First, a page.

PC Magazine

Two-Factor Authentication: Who Has It and How to Set It Up

In 2014, the Heartbleed exploit left everyone’s login information potentially up for grabs, thanks to one itty-bitty piece of code. In the past few years, our security nightmares have only gotten worse. What can you do to stay safe? Well, you should definitely change your passwords—on a regular basis. Even so, whether compromised by sheer brute force or simple phishing, passwords alone aren’t enough protection.

That’s why many internet services have embraced two-factor authentication for their users. It’s sometimes called 2FA and can be used interchangeably with the terms “two-step” and “verification,” depending on the marketing. But what is it, exactly?

As PCMag’s lead security analyst Neil J. Rubenking puts it: “There are three generally recognized factors for authentication: something you know (such as a password), something you have (such as a hardware token or cell phone), and something you are (such as your fingerprint). ‘Two-factor’ means the system is using two of these options.”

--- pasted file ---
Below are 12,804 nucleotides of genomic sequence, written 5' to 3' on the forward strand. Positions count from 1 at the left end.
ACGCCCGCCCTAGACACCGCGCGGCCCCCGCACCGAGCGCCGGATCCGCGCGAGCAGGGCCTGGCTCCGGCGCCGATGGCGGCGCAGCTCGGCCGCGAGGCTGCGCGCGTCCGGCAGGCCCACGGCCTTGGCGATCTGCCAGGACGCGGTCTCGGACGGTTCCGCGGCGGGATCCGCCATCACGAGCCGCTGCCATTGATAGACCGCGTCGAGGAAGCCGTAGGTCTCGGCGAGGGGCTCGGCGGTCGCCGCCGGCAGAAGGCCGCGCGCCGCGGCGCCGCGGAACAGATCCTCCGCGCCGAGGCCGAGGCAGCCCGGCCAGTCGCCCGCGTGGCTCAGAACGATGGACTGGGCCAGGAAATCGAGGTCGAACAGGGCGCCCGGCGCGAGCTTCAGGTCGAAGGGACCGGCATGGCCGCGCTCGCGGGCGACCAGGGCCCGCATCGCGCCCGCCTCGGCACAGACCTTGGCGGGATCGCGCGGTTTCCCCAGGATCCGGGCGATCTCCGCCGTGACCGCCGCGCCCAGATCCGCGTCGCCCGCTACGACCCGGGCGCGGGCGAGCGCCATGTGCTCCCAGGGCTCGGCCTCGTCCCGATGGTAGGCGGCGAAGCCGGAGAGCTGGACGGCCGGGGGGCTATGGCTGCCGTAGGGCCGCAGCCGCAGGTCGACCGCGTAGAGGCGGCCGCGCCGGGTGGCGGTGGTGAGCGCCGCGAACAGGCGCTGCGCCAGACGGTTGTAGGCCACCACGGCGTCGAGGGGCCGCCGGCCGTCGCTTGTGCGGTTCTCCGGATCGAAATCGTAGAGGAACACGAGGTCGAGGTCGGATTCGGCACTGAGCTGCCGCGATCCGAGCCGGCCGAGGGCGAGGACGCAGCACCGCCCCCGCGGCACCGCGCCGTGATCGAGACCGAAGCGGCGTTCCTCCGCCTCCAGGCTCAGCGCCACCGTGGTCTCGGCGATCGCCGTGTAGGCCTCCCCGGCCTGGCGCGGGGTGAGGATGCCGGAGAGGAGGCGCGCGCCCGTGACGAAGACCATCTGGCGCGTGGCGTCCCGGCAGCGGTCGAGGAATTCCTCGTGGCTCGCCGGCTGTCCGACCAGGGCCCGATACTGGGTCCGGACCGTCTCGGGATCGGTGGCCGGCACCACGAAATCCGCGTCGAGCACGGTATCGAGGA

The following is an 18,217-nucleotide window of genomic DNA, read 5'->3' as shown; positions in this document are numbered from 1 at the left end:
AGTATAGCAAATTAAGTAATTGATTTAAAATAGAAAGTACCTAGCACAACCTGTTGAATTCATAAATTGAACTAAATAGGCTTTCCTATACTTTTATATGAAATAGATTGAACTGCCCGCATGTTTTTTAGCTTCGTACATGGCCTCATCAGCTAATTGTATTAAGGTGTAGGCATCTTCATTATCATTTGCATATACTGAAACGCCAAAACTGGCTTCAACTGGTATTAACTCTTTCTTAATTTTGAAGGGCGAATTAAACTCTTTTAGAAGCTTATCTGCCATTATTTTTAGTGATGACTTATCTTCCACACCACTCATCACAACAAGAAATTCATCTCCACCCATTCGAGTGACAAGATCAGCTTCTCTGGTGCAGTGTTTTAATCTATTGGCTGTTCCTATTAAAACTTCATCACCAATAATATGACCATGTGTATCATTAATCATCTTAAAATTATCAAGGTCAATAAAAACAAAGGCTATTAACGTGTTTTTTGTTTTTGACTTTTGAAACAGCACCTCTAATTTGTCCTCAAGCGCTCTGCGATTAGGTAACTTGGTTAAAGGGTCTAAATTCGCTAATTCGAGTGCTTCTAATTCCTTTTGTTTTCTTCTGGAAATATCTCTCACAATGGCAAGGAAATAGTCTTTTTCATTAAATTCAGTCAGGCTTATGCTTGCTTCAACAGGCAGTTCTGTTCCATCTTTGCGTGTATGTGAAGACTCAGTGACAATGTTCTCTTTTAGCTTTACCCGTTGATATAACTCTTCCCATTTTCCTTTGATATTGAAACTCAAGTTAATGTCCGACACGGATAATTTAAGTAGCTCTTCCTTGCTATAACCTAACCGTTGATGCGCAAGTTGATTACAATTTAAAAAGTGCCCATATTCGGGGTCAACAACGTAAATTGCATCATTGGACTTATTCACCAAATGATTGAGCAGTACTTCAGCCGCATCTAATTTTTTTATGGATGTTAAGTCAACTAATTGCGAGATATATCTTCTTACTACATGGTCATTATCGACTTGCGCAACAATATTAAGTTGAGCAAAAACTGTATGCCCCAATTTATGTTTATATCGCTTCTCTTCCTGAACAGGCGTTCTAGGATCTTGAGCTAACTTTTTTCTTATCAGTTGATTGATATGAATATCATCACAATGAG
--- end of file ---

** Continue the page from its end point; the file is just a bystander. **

Biometric scanners for fingerprints and retinas or faces are on the upswing thanks to innovations such as the iPhone X’s Face ID and Windows Hello, but they’re still far from ubiquitous. In most cases, including 2FA for your Google account and other popular services, the extra authentication is simply a numeric code—a few digits sent to your phone that can be used only once.

Many services support a specialized app on the phone called an “authenticator” that will do that same job. The app, preset by you to work with the service,

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